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What does ‘feed my lambs’ mean?

When Jesus asks Peter to “feed my lambs” after he’s been resurrected (John 21:15), he’s not talking about engaging them in a Bible study. Very few people were ever able to read back then, and there were very few copies of Scripture. When Jesus told Peter (who is a type of medieval Everyman – a s…
By Seth Barnes

sheep 2When Jesus asks Peter to “feed my lambs” after he’s been resurrected (John 21:15), he’s not talking about engaging them in a Bible study. Very few people were ever able to read back then, and there were very few copies of Scripture.

When Jesus told Peter (who is a type of medieval Everyman – a stand-in for all of us) “take care of my sheep,” he’s talking about the process of discipling them, of growing them up.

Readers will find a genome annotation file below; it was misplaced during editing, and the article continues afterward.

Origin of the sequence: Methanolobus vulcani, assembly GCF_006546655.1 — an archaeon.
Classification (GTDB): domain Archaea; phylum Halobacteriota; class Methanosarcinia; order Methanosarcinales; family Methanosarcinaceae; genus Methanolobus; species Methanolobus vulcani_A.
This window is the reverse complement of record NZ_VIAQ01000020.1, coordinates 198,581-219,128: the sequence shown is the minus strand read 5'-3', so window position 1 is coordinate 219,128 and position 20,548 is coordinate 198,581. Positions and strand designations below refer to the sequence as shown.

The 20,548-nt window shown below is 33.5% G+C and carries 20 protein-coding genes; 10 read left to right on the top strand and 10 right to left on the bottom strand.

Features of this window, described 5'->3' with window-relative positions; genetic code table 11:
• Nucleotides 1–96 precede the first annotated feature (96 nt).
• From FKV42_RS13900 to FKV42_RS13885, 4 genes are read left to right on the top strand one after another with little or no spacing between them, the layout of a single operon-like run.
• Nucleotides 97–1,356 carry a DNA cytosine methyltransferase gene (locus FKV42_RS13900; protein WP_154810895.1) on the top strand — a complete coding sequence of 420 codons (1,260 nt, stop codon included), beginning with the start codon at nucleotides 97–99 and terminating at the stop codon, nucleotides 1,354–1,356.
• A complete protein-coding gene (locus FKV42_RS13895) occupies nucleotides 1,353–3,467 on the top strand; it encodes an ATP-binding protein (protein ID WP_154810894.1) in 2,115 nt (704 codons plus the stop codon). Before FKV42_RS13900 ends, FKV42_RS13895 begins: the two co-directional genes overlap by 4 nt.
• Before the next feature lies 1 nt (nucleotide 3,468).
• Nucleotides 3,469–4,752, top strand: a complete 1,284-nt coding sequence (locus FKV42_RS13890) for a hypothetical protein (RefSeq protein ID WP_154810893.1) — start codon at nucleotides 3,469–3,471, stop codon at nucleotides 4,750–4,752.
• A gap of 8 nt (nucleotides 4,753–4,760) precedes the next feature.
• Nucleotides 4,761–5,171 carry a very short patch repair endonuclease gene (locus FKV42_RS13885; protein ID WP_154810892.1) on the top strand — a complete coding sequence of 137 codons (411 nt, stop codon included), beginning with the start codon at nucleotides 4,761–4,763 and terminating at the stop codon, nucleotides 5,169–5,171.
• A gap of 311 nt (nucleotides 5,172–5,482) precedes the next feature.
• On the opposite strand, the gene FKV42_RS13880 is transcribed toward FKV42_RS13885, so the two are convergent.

Too often when we think about being fed spiritually, we refer to sitting through a sermon. Periodically I’ll hear someone say, “I haven’t been fed much lately.” This is code for, “The Pastor’s sermons are not connecting with me.” This is a passive picture of feeding. Like a baby is spoon-fed.

We see a more accurate concept of feeding sheep in Jesus’ picture description of a shepherd and sheep in John 10. The shepherd calls them out and the sheep listen to his voice.

We see a third party in John 10 – the watchman who “opens the gate” for Jesus to speak and to call them out. It would seem his main job is to be on the lookout for enemies and teach the sheep to listen to the shepherd’s voice. John 10:4 says, “his sheep follow him because they know his voice.” It is Jesus himself who feeds his sheep.

If as disciplers and pastors we’re not teaching our sheep to recognize Jesus’ voice, they inevitably will go hungry.

 

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